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Following are several ideas that healthcare professionals and practices can use to improve their efficiency in administering vaccines and increase their immunization rates.

Keeping clinic staff up to date with current recommendations

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In all exam rooms, we post the current, official ACIP U.S. immunization schedule for children and/or adults or variations thereof (for example, the official schedule of a medical society or of a state health department).

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We are familiar with special vaccination recommendations for high-risk patients(e.g., special groups who need hepatitis A, hepatitis B, pneumococcal, influenza vaccines).

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We use the official “catch-up” schedule for children for advice on how to bring children up to date on their vaccinations when they have fallen behind.

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We routinely receive and read updates on vaccines and other immunization issues from government agencies, our professional society, state or local health department, or other trusted organizations.

Assuring complete, up-to-date patient records

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We participate in our local/regional/state immunization registry (Immunization Information System [IIS]).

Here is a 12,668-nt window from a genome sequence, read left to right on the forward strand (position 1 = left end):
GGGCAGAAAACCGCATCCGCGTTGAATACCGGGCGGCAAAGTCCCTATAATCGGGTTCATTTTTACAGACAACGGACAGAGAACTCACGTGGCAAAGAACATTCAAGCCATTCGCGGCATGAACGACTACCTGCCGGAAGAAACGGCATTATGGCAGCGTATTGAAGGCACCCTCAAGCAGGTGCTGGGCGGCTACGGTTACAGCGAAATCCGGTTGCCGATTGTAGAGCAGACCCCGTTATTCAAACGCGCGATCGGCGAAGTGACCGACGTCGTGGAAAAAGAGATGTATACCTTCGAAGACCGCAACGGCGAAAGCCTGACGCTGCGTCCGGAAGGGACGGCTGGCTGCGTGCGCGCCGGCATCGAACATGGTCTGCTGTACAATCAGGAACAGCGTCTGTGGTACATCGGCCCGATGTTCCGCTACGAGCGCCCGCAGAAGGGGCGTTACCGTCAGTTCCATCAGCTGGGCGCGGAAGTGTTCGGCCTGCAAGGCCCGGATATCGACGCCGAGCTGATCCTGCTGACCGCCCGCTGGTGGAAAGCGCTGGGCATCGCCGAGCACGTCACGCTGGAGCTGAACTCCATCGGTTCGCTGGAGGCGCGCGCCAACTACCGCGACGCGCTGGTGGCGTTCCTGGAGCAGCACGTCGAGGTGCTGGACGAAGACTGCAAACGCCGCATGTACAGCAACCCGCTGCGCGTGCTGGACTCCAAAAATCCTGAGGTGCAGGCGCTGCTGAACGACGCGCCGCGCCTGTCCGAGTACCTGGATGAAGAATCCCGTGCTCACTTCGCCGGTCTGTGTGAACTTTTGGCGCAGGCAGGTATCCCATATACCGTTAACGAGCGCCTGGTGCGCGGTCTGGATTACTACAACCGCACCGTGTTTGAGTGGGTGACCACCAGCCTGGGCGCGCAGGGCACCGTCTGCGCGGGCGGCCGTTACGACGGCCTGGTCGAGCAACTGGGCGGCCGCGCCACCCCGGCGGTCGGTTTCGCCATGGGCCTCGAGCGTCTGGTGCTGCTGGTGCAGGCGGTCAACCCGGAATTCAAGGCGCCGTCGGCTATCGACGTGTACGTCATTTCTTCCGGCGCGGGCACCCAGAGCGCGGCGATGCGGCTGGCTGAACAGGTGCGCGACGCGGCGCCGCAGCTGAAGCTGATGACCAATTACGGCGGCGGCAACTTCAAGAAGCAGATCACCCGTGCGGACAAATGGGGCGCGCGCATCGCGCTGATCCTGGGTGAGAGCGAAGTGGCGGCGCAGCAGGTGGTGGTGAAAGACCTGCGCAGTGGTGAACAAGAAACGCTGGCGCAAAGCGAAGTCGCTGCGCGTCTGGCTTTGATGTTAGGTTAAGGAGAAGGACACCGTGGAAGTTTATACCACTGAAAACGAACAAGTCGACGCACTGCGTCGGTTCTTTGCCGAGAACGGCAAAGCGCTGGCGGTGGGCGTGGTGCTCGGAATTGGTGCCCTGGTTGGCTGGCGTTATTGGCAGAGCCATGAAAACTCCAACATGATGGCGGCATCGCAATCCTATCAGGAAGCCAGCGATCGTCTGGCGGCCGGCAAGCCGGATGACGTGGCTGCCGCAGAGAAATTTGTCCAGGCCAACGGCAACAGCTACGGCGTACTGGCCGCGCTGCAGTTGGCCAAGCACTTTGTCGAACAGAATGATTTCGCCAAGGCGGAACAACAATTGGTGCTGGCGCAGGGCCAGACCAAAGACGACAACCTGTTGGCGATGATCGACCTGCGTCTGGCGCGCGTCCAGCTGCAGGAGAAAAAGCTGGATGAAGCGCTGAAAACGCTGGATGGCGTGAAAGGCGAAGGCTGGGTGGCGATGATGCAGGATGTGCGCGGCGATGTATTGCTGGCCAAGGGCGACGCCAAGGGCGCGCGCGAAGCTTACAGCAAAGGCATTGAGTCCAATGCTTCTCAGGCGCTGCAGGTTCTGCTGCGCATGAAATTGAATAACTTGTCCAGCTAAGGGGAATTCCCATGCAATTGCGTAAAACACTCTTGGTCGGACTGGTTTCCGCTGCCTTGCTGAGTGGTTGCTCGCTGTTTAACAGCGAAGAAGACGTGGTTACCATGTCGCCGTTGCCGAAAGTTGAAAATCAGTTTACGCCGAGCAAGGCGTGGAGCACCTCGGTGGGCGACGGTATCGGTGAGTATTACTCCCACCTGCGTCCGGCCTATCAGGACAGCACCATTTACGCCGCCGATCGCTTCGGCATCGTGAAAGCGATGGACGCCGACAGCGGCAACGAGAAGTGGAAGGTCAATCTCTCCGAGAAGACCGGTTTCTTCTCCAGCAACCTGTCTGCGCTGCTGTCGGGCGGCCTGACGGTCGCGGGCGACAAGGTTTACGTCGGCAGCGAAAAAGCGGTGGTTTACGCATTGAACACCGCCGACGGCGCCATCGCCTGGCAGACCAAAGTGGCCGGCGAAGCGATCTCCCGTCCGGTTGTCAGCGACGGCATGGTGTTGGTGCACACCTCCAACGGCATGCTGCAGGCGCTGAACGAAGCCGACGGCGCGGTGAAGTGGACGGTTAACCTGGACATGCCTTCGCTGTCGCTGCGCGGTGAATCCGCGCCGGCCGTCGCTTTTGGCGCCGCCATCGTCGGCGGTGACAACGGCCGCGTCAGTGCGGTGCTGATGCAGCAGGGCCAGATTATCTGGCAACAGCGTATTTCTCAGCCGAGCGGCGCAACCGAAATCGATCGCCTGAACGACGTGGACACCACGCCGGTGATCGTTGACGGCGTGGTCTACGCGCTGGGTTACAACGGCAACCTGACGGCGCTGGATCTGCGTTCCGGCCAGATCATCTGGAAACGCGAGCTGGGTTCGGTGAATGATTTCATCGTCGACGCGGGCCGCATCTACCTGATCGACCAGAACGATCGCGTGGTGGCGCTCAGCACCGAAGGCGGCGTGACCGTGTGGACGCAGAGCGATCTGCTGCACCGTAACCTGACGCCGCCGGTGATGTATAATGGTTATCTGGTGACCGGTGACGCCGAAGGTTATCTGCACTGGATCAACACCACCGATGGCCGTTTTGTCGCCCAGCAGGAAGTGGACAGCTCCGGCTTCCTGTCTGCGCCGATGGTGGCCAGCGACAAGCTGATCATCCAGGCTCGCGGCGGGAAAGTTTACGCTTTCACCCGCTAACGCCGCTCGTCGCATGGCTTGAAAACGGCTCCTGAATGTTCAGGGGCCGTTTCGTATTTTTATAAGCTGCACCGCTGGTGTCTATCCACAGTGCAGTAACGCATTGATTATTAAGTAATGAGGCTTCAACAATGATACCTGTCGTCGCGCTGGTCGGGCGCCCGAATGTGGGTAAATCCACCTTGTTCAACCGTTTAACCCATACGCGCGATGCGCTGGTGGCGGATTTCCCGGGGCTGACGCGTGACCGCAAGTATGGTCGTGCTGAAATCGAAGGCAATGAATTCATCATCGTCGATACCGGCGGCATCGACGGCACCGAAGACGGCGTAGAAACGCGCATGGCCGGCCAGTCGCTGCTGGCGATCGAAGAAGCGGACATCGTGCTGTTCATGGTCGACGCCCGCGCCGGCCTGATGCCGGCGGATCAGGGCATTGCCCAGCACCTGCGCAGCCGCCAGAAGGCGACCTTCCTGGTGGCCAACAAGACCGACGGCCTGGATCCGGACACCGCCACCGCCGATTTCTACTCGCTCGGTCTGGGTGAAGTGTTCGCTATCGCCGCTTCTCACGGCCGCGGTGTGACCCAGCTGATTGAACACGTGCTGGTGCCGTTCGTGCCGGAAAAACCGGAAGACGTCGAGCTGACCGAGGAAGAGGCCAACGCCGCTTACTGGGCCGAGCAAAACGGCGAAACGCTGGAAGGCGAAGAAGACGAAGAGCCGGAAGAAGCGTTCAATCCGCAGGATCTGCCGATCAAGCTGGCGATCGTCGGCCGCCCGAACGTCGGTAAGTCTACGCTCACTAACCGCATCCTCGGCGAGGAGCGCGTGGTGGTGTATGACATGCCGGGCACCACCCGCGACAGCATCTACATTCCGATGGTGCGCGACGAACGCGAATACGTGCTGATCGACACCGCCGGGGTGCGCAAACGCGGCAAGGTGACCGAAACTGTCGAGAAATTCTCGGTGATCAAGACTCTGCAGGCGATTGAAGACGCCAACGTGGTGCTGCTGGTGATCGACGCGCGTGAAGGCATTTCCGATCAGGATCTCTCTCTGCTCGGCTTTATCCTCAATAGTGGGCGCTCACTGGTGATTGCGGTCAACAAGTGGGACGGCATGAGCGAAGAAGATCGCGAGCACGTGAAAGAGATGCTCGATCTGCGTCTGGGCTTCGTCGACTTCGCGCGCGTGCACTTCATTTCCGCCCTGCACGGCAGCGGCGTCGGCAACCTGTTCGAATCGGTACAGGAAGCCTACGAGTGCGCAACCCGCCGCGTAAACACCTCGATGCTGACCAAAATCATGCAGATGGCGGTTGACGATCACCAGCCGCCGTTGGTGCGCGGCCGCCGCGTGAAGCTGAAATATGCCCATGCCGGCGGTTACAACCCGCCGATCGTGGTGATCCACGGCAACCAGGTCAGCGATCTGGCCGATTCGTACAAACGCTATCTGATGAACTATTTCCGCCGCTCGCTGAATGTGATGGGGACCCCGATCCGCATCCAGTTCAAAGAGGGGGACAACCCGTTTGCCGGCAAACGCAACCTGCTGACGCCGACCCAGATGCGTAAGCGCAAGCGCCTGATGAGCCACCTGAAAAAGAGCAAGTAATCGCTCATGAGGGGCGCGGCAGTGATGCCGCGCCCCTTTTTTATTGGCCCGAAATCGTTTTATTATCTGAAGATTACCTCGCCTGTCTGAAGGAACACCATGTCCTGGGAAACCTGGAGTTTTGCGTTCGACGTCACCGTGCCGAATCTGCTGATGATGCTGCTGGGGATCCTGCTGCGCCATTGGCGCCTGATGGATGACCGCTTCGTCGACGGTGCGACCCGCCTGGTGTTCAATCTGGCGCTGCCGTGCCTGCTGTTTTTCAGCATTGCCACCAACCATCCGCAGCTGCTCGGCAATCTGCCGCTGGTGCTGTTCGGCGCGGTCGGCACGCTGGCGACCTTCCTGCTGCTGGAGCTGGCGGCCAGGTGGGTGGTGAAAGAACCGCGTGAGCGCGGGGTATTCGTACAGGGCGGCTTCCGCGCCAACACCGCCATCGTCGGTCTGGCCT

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When scheduling appointments, we remind patients/parents to bring along their (or their child’s) personal immunization record. We also confirm the address and phone number in case we need to contact them.

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We maintain a comprehensive immunization record in a visible location in each patient’s chart (e.g., the front of the chart if we keep paper files), or print the patient’s immunization record from the immunization registry or Immunization Information System (IIS).

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Whenever a patient comes in, the staff routinely asks to see his/her immunization record to determine if the patient received vaccinations at another healthcare site.

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If a patient tells us “I’m up to date with my vaccinations,” or “my child’s vaccinations are up to date,” we are not convinced. We must have written documentation (either paper or in the computer registry).

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If no immunization record exists for a patient at the time of the visit and we are unable to obtain records by phone or the IIS, we give the vaccinations that we think are indicated, based on the history provided by the patient/parent. We have the patient/parent sign a release of records to obtain immunization records from previous providers. If no records of previous vaccinations can be located, the patient is treated as if unimmunized.

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If we see a patient in our office and don’t administer a vaccination when it’s due, we document the reason why in the patient’s chart.